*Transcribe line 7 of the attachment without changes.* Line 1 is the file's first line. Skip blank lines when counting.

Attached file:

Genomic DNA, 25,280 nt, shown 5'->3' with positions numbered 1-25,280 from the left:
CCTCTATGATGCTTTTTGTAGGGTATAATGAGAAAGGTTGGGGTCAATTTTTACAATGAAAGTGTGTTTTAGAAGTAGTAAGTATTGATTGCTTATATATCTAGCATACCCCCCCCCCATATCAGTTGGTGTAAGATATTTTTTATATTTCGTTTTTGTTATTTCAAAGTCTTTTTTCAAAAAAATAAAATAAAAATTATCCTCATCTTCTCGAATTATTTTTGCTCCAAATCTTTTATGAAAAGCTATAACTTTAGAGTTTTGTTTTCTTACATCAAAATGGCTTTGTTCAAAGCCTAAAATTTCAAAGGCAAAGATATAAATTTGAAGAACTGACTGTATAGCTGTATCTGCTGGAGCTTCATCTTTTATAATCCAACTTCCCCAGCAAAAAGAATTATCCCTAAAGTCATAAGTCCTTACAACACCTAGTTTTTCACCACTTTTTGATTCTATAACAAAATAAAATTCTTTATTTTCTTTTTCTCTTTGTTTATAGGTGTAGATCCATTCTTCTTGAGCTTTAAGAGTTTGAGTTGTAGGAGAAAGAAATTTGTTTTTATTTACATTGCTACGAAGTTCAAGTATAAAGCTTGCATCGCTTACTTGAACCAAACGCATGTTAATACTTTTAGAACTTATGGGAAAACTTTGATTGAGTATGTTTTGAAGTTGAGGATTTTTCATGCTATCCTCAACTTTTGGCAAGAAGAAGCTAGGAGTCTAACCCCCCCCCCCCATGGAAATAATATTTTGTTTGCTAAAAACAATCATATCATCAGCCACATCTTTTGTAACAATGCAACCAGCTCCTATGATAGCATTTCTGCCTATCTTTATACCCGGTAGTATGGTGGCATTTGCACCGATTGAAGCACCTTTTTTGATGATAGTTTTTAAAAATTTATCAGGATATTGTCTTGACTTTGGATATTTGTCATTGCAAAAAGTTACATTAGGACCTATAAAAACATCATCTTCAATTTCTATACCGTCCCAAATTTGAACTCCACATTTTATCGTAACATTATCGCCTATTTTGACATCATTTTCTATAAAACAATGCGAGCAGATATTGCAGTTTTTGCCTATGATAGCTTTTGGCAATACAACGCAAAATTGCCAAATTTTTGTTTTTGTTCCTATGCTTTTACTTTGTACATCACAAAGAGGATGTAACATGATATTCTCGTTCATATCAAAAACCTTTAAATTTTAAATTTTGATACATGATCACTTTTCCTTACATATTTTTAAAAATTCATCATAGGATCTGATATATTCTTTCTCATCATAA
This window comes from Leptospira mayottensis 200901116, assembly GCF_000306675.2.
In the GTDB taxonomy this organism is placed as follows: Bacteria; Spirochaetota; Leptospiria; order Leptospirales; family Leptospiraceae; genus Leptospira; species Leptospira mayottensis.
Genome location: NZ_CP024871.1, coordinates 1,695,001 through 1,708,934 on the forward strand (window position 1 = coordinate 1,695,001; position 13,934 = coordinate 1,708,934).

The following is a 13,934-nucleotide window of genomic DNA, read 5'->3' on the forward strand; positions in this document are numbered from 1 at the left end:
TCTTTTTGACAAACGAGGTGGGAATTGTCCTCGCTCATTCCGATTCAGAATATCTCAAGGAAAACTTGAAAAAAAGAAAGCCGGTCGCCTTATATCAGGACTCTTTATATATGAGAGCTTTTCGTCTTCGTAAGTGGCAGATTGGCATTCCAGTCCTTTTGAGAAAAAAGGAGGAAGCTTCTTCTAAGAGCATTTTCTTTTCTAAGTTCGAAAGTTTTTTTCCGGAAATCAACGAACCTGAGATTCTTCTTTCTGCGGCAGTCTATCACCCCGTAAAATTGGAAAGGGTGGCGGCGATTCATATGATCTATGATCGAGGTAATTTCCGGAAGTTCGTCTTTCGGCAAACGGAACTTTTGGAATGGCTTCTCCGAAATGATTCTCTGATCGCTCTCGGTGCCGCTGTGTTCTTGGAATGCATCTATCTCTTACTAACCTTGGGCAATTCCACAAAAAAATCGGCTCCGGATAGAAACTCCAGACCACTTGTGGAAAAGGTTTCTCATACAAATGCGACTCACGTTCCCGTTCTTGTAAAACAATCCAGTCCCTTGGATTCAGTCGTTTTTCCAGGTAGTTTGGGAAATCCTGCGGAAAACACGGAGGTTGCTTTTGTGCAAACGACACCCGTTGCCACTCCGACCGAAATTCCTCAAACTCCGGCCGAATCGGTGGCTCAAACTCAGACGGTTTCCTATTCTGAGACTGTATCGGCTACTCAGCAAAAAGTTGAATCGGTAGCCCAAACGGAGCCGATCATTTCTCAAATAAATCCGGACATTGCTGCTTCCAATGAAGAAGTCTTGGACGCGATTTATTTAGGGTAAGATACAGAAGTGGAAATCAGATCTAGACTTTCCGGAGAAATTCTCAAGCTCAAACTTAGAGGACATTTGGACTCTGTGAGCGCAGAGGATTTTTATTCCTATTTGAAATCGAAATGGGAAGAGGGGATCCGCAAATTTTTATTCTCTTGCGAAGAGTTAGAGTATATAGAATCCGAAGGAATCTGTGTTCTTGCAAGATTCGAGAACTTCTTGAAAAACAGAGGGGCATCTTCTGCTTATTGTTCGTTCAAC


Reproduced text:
TCTTTTTGACAAACGAGGTGGGAATTGTCCTCGCTCATTCCGATTCAGAATATCTCAAGGAAAACTTGAAAAAAAGAAAGCCGGTCGCCTTATATCAGGACTCTTTATATATGAGAGCTTTTCGTCTTCGTAAGTGGCAGATTGGCATTCCAGTCCTTTTGAGAAAAAAGGAGGAAGCTTCTTCTAAGAGCATTTTCTTTTCTAAGTTCGAAAGTTTTTTTCCGGAAATCAACGAACCTGAGATTCTTCTTTCTGCGGCAGTCTATCACCCCGTAAAATTGGAAAGGGTGGCGGCGATTCATATGATCTATGATCGAGGTAATTTCCGGAAGTTCGTCTTTCGGCAAACGGAACTTTTGGAATGGCTTCTCCGAAATGATTCTCTGATCGCTCTCGGTGCCGCTGTGTTCTTGGAATGCATCTATCTCTTACTAACCTTGGGCAATTCCACAAAAAAATCGGCTCCGGATAGAAACTCCAGACCACTTGTGGAAAAGGTTTCTCATACAAATGCGACTCACGTTCCCGTTCTTGTAAAACAATCCAGTCCCTTGGATTCAGTCGTTTTTCCAGGTAGTTTGGGAAATCCTGCGGAAAACACGGAGGTTGCTTTTGTGCAAACGACACCCGTTGCCACTCCGACCGAAATTCCTCAAACTCCGGCCGAATCGGTGGCTCAAACTCAGACGGTTTCCTATTCTGAGACTGTATCGGCTACTCAGCAAAAAGTTGAATCGGTAGCCCAAACGGAGCCGATCATTTCTCAAATAAATCCGGACATTGCTGCTTCCAATGAAGAAGTCTTGGACGCGATTTATTTAGGGTAAGATACAGAAGTGGAAATCAGATCTAGACTTTCCGGAGAAATTCTCAAGCTCAAACTTAGAGGACATTTGGACTCTGTGAGCGCAGAGGATTTTTATTCCTATTTGAAATCGAAATGGGAAGAGGGGATCCGCAAATTTTTATTCTCTTGCGAAGAGTTAGAGTATATAGAATCCGAAGGAATCTGTGTTCTTGCAAGATTCGAGAACTTCTTGAAAAACAGAGGGGCATCTTCTGCTTATTGTTCGTTCAAC